The last day of the summit was dedicated to ideas of novel social interaction and decentralized content delivery.  

The awesome communal spirit that remains Swarm’s distinctive trait pervaded day three of the Swarm Orange Summit. It is in this spirit that we wanted to open the last day of the talks so we put the community forum as the first item on the day’s agenda. Sitting on Epic Labs’ conference room’s steel-tiled floor, comfortably snugged in beanie bags or sitting on the colourful cushioned chairs the developers from the Swarm team and collaborating projects began discussing the needs of both sides.

In the following hour of flowing ideas, suggestions and constructive criticism we managed to create a more coherent picture of what our community needs from us and what kind of contributions we would like to see from them.

Moving towards a decentralized Youtube

A short coffee break later it was time for the summit’s final batch of talks. Eric Tang from Livepeer, which is a decentralized transcoding network, was the first to take the microphone. He started off by explained how current video content delivery system works and how it depends on transcoding to function. The goal for Livepeer, he added, is to move the centralized cloud-hosted content into decentralized storage.

The main problem that Livepeer is encountering here is scaling, which they have settled to a degree with off-chain flows. Eric also presented an interesting idea connected to scaling. Mining pools could use their vast numbers of idle GPU video transcoders to transcode video content alongside crypto mining. That would cost them some additional electricity but would in turn create much higher added value.

The second part of the talk was dedicated to the presentation of the algorithm, made in collaboration with Epic Labs that can verify if a video has been maliciously tampered with.

Decentralized video was the topic of the second talk as well. Alejandro Perona Morales from BlockTube explained how his decentralized video platform is using Swarm to store videos and their metadata. Through the use of Swarm’s feeds, Alejandro added, individuals can add videos or follow other channels. As it is only proper, he demonstrated how videos can be uploaded to BlockTube and how new subscriptions can be added to accounts.

Time to quit Facebook

For almost two hours the talks were put on pause as the Ethereum State on Swarm workshop started. When it was time for presenters to take the stage again the promising Swarm novice, Attila Gazso, showed us his brainchild, Felfele, a mobile-first, decentralized social app and protocol on Swarm. He pointed out that current problems of social media can’t be fixed using existing models. Felfele is therefore a study of a novel approach to social media, using Swarm feeds and the Ethereum blockchain, Gazso told the intrigued room. After demoing how it works, it left us wanting for more updates. Soon, we hope.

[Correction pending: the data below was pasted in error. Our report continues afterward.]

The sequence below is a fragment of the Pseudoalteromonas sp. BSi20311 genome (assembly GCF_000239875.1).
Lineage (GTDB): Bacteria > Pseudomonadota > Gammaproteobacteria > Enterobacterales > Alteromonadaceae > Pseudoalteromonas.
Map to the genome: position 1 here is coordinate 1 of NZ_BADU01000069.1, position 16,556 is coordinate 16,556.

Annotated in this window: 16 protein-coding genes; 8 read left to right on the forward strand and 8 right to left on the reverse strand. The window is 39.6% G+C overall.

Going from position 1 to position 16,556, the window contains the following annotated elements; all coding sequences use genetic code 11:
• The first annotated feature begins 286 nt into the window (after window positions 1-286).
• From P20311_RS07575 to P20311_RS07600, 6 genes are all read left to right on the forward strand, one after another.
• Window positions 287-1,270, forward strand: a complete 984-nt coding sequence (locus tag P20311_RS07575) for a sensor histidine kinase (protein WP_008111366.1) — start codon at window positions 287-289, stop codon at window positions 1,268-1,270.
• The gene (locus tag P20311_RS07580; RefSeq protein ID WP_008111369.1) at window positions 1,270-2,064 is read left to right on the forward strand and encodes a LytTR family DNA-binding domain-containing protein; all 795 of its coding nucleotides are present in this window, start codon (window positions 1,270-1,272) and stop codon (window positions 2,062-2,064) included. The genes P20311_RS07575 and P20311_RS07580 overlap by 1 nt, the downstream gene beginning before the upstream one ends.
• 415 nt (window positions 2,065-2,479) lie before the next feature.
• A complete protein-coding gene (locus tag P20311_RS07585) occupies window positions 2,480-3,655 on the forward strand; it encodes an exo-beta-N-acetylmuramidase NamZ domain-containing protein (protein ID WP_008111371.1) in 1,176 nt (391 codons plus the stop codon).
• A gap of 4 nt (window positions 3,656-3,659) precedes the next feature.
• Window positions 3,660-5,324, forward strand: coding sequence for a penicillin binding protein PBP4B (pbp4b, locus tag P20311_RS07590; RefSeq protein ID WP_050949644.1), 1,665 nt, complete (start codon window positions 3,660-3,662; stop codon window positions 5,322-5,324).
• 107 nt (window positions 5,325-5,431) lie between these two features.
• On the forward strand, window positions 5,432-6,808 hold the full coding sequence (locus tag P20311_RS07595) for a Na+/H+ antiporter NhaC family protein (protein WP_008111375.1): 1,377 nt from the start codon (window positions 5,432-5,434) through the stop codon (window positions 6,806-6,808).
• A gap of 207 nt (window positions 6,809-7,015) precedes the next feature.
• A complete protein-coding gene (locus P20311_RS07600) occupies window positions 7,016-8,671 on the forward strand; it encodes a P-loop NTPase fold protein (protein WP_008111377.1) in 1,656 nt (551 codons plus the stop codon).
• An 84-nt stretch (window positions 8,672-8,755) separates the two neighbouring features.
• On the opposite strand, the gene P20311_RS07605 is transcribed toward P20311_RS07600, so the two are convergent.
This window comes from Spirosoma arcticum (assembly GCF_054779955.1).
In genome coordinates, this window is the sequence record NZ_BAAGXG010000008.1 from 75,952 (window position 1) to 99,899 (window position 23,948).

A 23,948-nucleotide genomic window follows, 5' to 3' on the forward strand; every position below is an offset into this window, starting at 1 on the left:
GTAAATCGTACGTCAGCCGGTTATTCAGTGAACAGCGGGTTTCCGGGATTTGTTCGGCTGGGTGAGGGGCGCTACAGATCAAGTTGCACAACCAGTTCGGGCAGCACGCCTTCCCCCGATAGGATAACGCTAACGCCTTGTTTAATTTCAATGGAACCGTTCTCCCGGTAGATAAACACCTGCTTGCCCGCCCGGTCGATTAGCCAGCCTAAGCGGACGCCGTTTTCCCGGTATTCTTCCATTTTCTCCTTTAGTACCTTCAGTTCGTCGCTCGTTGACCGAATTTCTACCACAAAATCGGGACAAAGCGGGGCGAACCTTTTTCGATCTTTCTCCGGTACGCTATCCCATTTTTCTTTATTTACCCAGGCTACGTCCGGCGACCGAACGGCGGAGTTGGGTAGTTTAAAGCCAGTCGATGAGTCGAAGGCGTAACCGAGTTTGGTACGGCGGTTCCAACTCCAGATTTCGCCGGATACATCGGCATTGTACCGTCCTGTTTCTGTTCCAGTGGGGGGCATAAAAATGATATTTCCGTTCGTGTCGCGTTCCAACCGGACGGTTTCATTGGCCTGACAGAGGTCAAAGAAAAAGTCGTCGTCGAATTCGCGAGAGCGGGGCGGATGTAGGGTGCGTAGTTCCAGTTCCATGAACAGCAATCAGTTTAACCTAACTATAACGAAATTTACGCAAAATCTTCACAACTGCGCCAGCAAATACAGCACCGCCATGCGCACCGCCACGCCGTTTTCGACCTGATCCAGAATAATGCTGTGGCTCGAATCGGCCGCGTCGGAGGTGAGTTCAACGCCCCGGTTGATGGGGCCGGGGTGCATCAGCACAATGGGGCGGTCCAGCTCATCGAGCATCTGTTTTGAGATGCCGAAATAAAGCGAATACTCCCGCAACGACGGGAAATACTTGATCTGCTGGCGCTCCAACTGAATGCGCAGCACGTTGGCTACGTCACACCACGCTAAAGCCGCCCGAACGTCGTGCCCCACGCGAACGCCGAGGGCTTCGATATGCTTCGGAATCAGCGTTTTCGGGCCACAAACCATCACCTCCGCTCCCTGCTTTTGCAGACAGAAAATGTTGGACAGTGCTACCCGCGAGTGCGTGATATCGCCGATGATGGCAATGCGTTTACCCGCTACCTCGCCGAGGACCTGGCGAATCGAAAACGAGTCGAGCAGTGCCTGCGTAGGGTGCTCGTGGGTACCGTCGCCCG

Social media was also the focal point for the BeeFree project. Dimitry Kholkov, a developer from the Ethereum Foundation that is helping the project take off, presented their JavaScript framework that can collect data from social networks and can also be plugged into Swarm. Although there were some concerns over Swarm not being production-ready yet, Kholkov disagreed. He’s confident that their JS framework can turn Swarm into a working product today. We hope others will continue to explore the idea further.

Opening the two of the last talks with an anecdote about toilet seats, Adam Schmideg from the Ethereum Foundation presented his idea of how Swarm can bridge the B2B gap between blockchain startups and traditional companies. Big companies, Adam argued, are looking for innovative startups to partner with, but they can’t afford the regulatory risks connected to the processing and storing of data. On the other hand, startups want to enter the B2B market, but they don’t have the time and resources. Swarm’s infrastructure can bridge this gap, Adam believes.

The three days of talks were concluded by Michael Thuy from Swarm City who presented their decentralized carsharing app and how an alternative to Uber can be built based on blockchain and the principles of Fair Data Society.

As all good things come to an end so too Swarm Orange Summit ’19 in Madrid had to end eventually. Three days of inspiring talks showed us that the community is alive and full ideas that can redefine the current Web 2.0 environment.

We kindly invite you to join us next year and if you or someone from your team has an idea on how to use Swarm to make your project a reality, don’t hesitate to contact us through the channels below.

The Swarm team is reachable on 
Gitter.

Discussions about Swarm on 
/r/ethswarm and /r/ethereum subreddits.

Please feel free to reach out via info@ethswarm.org